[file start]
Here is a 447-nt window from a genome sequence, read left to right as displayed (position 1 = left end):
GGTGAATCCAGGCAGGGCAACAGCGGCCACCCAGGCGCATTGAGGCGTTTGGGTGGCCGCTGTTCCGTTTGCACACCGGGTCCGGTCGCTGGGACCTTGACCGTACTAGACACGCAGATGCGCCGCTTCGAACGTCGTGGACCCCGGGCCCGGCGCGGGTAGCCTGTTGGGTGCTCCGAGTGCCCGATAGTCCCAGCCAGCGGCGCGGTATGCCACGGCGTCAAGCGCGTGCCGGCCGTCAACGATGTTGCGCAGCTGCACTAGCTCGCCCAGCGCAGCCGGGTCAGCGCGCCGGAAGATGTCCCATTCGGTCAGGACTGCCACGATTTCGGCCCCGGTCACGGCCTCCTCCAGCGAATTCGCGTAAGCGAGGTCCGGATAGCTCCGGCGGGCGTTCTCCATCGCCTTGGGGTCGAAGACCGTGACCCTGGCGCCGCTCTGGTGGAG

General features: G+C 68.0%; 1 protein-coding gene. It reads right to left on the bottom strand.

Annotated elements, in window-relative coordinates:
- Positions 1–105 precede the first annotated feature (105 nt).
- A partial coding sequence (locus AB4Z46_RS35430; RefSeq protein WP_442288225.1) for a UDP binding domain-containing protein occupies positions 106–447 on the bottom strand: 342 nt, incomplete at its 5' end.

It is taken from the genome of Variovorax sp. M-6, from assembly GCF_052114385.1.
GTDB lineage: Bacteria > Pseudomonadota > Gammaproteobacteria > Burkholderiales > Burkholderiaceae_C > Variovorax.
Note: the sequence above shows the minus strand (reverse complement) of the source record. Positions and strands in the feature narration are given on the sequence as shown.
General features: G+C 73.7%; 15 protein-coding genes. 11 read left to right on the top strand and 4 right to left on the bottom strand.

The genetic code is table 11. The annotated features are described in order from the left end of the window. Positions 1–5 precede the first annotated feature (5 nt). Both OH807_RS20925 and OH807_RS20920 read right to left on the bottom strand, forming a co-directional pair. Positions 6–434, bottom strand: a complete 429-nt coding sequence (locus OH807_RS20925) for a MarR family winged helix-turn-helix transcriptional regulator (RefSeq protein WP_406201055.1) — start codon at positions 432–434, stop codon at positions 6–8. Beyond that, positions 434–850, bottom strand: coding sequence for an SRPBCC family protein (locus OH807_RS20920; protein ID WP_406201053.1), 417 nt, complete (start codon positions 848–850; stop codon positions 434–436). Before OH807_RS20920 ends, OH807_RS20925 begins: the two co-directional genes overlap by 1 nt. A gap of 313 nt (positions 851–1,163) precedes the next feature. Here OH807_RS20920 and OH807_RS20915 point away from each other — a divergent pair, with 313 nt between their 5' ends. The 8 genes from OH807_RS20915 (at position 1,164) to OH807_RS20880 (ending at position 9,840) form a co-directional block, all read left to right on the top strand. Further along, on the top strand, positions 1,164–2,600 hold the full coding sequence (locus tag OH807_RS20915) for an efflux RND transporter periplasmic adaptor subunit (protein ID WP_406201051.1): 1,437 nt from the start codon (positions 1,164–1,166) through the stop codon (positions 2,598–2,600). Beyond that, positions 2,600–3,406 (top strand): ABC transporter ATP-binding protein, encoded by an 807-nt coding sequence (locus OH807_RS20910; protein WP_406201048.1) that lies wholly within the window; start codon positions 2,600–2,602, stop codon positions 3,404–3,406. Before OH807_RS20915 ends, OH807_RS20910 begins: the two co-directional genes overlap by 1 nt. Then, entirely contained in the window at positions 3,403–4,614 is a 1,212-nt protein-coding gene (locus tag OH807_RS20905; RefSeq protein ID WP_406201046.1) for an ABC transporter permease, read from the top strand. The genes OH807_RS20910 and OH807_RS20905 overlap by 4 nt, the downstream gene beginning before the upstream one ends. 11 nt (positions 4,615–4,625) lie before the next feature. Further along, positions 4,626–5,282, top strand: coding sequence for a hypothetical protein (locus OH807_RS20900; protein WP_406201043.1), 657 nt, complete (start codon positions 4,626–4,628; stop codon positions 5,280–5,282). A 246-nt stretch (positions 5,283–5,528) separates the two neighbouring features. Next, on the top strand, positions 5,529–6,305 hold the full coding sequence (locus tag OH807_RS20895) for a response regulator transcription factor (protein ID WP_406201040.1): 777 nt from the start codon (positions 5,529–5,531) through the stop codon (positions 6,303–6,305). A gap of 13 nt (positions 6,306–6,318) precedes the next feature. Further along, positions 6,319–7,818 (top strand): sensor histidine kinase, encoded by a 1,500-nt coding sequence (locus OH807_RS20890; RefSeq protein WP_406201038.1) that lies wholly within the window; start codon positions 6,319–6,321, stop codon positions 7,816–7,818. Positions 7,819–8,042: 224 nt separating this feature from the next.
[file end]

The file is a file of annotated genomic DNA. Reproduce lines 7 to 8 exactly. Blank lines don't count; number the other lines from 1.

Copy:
It is taken from the genome of Variovorax sp. M-6, from assembly GCF_052114385.1.
GTDB lineage: Bacteria > Pseudomonadota > Gammaproteobacteria > Burkholderiales > Burkholderiaceae_C > Variovorax.